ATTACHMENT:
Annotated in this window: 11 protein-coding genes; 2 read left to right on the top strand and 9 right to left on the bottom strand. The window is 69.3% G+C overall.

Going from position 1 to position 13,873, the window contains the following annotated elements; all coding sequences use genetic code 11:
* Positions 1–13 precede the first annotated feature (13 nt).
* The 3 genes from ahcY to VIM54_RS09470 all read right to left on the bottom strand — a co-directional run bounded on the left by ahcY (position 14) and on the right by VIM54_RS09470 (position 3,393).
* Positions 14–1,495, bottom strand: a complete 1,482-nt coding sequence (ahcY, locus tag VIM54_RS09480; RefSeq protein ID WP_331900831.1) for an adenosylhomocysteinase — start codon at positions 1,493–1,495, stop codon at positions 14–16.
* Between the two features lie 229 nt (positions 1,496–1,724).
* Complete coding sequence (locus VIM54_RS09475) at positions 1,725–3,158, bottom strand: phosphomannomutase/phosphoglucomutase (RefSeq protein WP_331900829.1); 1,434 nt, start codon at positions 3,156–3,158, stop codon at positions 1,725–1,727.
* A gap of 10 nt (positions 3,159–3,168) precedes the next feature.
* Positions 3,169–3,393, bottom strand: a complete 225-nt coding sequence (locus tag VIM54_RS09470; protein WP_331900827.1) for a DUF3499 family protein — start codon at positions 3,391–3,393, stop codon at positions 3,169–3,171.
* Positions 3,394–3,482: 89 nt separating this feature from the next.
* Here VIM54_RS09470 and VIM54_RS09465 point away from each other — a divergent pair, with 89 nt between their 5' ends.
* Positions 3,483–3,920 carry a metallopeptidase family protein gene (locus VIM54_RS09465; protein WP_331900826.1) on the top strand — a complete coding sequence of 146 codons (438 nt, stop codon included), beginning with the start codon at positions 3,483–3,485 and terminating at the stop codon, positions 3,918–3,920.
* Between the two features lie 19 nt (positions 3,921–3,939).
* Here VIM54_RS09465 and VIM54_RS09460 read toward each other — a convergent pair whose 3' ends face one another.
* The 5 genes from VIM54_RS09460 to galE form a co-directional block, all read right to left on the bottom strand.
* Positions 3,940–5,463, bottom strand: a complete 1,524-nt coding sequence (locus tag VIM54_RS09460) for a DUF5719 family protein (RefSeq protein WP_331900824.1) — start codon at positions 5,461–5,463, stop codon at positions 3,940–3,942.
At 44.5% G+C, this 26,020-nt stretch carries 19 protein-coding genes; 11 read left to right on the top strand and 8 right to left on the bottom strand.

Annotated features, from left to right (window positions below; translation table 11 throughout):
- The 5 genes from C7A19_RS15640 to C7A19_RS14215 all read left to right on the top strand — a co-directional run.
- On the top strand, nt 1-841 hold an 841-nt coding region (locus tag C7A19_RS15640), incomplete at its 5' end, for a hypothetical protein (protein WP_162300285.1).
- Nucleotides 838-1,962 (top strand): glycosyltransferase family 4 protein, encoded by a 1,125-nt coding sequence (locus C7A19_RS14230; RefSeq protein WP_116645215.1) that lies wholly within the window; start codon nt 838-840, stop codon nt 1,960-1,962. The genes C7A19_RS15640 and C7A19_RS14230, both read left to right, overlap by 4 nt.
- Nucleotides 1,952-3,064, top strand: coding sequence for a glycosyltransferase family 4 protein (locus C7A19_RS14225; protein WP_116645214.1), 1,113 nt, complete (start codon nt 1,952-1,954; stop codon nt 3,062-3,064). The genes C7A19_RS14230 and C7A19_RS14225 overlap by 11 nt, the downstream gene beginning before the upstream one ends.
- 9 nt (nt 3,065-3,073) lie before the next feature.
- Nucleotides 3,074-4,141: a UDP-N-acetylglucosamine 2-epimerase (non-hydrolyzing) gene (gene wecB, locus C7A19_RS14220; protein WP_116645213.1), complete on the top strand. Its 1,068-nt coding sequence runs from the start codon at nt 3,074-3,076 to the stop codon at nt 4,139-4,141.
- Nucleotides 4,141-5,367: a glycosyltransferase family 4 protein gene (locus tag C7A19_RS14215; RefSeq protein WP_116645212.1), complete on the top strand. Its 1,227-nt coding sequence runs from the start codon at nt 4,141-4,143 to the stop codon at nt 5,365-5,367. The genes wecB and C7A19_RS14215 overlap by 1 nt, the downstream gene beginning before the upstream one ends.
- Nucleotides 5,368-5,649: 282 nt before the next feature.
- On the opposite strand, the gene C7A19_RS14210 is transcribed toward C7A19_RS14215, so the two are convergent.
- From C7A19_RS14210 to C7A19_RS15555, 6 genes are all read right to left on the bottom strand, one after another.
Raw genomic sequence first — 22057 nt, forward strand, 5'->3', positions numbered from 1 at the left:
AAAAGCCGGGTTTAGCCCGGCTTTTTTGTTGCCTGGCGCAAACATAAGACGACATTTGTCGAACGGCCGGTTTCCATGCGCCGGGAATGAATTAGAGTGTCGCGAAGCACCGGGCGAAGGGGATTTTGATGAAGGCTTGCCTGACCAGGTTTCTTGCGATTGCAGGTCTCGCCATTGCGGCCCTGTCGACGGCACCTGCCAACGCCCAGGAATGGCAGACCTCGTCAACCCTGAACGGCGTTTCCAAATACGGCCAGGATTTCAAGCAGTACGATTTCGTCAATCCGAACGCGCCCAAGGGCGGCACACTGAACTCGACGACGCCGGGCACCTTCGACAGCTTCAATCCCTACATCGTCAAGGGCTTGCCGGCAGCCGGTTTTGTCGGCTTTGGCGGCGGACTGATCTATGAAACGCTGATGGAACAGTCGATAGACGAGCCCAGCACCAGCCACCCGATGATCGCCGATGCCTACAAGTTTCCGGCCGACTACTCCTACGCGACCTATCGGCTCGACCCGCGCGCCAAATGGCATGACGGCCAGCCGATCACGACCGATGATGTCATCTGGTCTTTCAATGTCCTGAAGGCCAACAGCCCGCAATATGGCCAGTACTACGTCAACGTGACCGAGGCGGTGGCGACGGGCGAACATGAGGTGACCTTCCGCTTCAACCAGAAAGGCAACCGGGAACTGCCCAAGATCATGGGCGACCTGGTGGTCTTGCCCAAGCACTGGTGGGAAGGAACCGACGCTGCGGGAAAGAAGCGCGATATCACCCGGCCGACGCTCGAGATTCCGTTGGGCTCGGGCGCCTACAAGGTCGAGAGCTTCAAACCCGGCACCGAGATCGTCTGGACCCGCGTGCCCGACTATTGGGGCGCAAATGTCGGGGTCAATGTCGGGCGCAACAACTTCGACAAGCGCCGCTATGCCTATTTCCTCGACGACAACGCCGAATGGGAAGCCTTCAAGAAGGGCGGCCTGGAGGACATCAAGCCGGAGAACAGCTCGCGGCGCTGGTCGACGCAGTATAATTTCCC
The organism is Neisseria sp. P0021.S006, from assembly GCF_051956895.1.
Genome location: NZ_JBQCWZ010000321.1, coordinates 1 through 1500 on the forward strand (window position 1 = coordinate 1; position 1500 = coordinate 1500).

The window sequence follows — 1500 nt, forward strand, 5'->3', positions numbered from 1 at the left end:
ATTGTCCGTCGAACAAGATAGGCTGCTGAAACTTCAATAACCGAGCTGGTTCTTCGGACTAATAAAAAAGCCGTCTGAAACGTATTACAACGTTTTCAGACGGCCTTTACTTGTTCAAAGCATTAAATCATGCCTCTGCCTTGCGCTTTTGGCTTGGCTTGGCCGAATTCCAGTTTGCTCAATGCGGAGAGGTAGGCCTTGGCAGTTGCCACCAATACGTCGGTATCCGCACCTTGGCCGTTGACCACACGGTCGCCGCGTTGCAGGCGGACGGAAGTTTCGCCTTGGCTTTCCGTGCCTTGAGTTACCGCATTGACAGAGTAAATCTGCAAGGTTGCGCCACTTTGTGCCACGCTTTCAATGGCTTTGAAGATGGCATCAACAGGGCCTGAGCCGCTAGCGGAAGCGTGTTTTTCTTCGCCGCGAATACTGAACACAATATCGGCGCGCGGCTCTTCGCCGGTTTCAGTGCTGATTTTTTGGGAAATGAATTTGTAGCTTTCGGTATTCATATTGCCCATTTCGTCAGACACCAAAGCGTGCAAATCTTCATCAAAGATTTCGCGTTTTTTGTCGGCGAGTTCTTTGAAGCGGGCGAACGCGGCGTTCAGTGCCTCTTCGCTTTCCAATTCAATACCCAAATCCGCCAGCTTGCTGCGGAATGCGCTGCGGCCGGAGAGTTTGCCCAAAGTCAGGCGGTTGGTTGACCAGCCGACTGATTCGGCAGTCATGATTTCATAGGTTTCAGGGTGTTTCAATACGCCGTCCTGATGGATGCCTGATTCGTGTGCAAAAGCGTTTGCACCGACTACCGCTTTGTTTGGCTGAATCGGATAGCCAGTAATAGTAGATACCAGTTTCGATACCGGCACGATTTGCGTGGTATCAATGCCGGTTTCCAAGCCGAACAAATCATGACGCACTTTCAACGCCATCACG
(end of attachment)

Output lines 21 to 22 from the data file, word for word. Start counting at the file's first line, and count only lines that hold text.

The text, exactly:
- Nucleotides 838-1,962 (top strand): glycosyltransferase family 4 protein, encoded by a 1,125-nt coding sequence (locus C7A19_RS14230; RefSeq protein WP_116645215.1) that lies wholly within the window; start codon nt 838-840, stop codon nt 1,960-1,962. The genes C7A19_RS15640 and C7A19_RS14230, both read left to right, overlap by 4 nt.
- Nucleotides 1,952-3,064, top strand: coding sequence for a glycosyltransferase family 4 protein (locus C7A19_RS14225; protein WP_116645214.1), 1,113 nt, complete (start codon nt 1,952-1,954; stop codon nt 3,062-3,064). The genes C7A19_RS14230 and C7A19_RS14225 overlap by 11 nt, the downstream gene beginning before the upstream one ends.